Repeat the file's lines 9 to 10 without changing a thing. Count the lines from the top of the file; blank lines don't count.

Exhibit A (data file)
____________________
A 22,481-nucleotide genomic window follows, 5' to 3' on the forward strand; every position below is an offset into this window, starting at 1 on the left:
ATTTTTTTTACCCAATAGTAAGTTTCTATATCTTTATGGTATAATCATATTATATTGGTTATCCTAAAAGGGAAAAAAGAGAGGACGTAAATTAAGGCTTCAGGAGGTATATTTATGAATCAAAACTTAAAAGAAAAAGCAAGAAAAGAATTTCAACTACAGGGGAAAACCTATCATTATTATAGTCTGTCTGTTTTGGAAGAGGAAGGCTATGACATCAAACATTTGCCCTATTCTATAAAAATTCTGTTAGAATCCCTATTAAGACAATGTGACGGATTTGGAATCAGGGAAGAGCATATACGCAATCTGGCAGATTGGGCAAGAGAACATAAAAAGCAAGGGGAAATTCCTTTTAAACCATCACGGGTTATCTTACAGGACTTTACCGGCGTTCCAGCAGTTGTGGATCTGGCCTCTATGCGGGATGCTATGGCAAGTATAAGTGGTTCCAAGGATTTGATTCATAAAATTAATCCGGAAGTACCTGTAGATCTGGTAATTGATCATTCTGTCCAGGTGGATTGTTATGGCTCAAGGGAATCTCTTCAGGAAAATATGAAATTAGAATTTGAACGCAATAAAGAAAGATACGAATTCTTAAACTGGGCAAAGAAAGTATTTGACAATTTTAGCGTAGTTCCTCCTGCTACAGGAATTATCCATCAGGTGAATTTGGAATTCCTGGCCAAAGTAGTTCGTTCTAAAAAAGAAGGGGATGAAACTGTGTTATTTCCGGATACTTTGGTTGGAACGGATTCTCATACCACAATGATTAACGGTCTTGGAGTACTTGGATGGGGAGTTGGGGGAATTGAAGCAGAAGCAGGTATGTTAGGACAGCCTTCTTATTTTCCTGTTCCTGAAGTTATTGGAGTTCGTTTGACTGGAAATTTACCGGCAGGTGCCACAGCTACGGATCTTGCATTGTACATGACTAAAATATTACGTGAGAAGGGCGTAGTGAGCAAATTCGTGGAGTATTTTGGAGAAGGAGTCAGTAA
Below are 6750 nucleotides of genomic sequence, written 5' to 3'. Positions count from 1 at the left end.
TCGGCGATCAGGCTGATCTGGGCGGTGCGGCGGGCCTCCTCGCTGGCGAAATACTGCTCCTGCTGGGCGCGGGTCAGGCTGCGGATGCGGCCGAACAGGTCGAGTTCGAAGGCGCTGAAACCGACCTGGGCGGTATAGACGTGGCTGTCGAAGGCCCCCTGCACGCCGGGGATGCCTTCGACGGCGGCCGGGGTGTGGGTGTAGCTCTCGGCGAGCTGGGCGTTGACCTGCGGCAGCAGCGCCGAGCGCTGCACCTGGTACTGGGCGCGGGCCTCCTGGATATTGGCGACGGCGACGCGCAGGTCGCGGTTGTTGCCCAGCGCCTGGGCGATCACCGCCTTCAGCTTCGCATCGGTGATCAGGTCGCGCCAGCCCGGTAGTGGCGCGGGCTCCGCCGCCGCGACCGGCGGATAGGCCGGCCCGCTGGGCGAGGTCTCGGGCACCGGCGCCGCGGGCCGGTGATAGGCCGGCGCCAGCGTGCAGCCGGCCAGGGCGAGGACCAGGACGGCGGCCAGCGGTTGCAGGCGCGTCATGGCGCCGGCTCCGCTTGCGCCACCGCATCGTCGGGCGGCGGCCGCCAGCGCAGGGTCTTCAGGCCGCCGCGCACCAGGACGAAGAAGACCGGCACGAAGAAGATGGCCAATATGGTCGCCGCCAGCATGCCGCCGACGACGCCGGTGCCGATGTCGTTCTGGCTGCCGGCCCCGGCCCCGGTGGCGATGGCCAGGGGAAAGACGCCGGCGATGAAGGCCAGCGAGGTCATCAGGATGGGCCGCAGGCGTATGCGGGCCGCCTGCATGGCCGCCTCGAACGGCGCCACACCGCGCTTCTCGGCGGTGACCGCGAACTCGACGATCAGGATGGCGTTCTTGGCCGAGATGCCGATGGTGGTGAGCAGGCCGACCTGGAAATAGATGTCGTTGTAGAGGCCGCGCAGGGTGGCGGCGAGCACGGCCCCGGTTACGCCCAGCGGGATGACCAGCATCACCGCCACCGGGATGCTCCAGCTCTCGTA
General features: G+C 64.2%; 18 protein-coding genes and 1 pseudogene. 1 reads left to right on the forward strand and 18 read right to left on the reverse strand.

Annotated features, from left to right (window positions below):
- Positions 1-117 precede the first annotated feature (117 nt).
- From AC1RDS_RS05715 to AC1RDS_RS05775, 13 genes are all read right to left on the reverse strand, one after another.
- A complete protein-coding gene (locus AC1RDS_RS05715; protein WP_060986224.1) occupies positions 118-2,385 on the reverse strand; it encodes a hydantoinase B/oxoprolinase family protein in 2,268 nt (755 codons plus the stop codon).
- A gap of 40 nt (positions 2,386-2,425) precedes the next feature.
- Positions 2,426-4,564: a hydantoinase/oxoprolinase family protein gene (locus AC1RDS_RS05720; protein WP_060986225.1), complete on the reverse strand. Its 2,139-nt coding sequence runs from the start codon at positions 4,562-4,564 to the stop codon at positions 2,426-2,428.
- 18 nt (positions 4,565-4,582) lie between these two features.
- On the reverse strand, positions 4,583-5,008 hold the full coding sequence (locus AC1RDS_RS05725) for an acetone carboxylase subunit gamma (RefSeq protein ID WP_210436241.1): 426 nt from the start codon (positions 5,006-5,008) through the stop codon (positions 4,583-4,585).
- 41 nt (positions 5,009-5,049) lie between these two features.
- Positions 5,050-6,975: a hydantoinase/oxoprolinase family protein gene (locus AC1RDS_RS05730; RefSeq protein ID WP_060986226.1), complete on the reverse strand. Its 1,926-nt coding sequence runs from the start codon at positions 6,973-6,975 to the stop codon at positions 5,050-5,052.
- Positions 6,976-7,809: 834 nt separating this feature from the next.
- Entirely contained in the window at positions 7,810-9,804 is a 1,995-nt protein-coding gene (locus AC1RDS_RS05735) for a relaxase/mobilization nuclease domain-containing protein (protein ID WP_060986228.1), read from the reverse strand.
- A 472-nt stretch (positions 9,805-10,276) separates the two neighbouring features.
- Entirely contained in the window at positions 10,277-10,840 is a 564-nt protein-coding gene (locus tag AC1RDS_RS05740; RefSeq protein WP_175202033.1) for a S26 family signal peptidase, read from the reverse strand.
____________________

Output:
- A complete protein-coding gene (locus AC1RDS_RS05715; protein WP_060986224.1) occupies positions 118-2,385 on the reverse strand; it encodes a hydantoinase B/oxoprolinase family protein in 2,268 nt (755 codons plus the stop codon).
- A gap of 40 nt (positions 2,386-2,425) precedes the next feature.